Every life has its challenges.  My life started out with more of them than most Americans.  Even so, most of the time I find that I forget everything I surmounted in the past and my life is merely about what I am going to make for dinner tonight and that feels like having a tremendously privileged life.  I am free of worry about having enough money or food.  I can think about things I never knew existed or had time to consider as a girl from a family who got food stamps.

I read Heidegger, Hölderlin, Nietzsche, Sartre, W.E.B. DuBois, Shulamith Firestone and so much more.  None of which I could discuss with anyone in my family to this day.

I read poetry endlessly for a few years and fell in love with both Frank O’Hara and Sam Hamill.  I learned to meditate and to teach meditation and spiritual practices.  I learned to share the stillness I had found within.  If I had followed the expectations of my family I probably would have been a waitress for a long, long time.  And certainly, it helped me pay my tuition to be a good waitress who could remember a lot of disparate information.  But that would have been it:  I would have missed the opportunities of my life.  I would have struggled with poverty and would have missed all the things that I love the most:  All the ordinary pleasures, all the normal day to day things that come of being who I am.

I would have missed my ordinary life.  In the same way that the low expectations of my family would have held me back, I feel that so much striving to be special is an equally and tremendously crafty thief of our day to day lives.  For a long time I struggled to excel at things that other folks simply did with greater ease than I can.  Other people were intrinsically more interested in the law than I was.  I wasn’t fascinated.  Other people were more interested in being heroic than I was.   And I tried to find work that was centered on my greatest skills, but there really wasn’t anything that required that skill set but me.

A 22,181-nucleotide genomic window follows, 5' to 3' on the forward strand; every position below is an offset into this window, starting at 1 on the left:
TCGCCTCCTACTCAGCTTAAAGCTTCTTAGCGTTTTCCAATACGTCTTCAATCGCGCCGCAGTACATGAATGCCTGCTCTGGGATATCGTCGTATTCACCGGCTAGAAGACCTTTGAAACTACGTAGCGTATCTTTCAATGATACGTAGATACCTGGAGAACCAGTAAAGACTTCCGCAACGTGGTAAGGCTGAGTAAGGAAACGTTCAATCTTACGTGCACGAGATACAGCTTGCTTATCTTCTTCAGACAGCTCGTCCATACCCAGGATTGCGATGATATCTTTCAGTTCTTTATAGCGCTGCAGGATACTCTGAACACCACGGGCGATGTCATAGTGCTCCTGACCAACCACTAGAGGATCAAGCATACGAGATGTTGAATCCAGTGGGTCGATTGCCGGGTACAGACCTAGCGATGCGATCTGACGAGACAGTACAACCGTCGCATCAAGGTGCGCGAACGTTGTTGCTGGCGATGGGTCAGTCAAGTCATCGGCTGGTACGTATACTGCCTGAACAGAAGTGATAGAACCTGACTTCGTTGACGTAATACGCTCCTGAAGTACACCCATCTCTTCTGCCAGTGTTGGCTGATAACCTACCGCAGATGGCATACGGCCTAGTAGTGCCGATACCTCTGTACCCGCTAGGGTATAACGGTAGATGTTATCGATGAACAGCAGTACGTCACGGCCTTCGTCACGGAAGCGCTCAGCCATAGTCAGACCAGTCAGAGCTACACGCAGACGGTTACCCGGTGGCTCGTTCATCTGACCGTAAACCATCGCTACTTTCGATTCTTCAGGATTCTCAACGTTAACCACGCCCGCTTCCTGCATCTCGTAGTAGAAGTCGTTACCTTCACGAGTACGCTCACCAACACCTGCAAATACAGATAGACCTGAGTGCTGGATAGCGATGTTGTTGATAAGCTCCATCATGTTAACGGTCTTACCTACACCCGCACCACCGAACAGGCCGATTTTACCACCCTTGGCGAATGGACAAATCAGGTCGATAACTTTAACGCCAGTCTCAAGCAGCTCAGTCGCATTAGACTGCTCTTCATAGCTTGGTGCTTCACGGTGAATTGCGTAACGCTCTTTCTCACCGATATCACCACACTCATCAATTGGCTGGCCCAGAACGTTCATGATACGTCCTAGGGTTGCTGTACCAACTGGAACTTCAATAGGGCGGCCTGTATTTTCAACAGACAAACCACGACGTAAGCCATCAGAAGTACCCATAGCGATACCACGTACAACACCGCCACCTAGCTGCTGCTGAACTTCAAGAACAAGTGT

And so I found work that took advantage of my best skills, not all of them, but enough that at the end of the day I had time to use those other parts of me to amuse myself and benefit my family.  And the stress of striving for some acknowledgement of my specialness began to die away and I was left here living in this wonderful home with this wonderful man who appreciates my intelligence and creativity and who could listen to every awful thing that happened to me without awe or false sentimentality so that I could have an ordinary life and put away the burden of being special.   It’s nearly impossible to relax when you’re busy trying to be or avoiding being special.

My husband, Dan McMullen, has been more transformative in my life than anyone else I know. The way that he stuck with me through thick and thin helped me understand myself in ways that nothing else could.

I’ve done all kinds of spiritual, psychological and ontological work and he has done some of it with me, including even being an excellent student in classes that I have taught as a minister myself.

There is no substitute for being loved from the hair on your head to the soles of your feet, inside and outside and even when there is stormy weather in the relationship. Dan has never, ever made me feel that I should doubt his dedication and love. That kind of love leaves me free to develop myself as fully as I am able.